In December 1921,  Sir Alexander Fleming reported a discovery that paved the way for his more famous, yet similarly serendipitous, discovery of penicillin in 1928.

Sir Fleming found an enzyme that could dissolve certain microbes. He called it lysozyme.

He had a cold in a November morning that year and a drop of his nasal mucus fell onto a bacteria culture plate. He decided to mix the mucus into the culture. A few weeks later, he saw that the mucus bacteria were dissolving. He did similar experiments with tears to find similar results.

In 2017, UL scientists led by Professor Tofail Syed of the Department of Physics, and Bernal Institute reported pressure induced electricity (piezoelectricity) in lysozyme crystals. In 2018, the group found electricity when these crystals were heated or cooled (pyroelectricity).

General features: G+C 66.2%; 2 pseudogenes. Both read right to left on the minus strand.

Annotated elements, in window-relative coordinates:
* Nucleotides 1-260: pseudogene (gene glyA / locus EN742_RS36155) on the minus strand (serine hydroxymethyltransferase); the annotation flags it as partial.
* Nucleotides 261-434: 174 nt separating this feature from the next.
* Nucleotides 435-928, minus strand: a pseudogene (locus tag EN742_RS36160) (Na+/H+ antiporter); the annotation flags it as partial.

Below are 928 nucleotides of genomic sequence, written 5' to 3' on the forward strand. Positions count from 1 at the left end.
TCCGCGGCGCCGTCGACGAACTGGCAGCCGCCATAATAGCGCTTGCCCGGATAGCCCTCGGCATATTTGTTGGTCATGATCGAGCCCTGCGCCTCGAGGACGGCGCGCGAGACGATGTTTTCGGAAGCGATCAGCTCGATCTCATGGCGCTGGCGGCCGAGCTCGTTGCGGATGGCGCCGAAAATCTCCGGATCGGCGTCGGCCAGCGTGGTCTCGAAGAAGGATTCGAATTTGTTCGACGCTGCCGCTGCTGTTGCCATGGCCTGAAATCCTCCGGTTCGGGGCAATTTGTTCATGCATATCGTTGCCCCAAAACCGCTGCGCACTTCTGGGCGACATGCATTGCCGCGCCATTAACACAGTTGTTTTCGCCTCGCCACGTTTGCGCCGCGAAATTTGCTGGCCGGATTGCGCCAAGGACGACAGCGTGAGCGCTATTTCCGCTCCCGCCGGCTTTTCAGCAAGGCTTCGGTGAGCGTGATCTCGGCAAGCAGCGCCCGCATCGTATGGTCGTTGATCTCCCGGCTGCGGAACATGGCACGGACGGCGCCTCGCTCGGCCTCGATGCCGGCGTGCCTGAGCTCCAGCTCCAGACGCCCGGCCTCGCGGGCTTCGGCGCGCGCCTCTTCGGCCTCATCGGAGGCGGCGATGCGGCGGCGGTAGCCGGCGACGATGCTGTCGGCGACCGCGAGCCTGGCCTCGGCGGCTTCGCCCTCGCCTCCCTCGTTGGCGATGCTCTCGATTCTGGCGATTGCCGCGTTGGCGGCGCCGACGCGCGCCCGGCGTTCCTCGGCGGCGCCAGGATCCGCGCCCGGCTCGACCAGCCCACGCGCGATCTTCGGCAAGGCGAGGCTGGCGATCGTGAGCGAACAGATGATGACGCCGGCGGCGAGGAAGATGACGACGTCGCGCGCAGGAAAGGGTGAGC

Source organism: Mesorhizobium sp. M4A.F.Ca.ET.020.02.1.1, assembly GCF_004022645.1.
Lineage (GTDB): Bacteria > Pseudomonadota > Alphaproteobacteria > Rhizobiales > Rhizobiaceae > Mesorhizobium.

The magnitude of such electricity was three orders of magnitude higher than what could be obtained from conventional pyroelectric materials.

Professor Tofail Syed and Dr. Pierre Cazade from the Department of Physics, and Professor Tewfik Soulimane from Department of Chemical Sciences have been invited to talk at the Centennial celebration of the discovery of lysozyme to discuss further development potential in producing environment-friendly energy from lysozyme and other biological piezo and pyroelectrics. The event has been organised by bioseutica (, which collaborated with Sir Fleming in the commercial production success of lysozyme.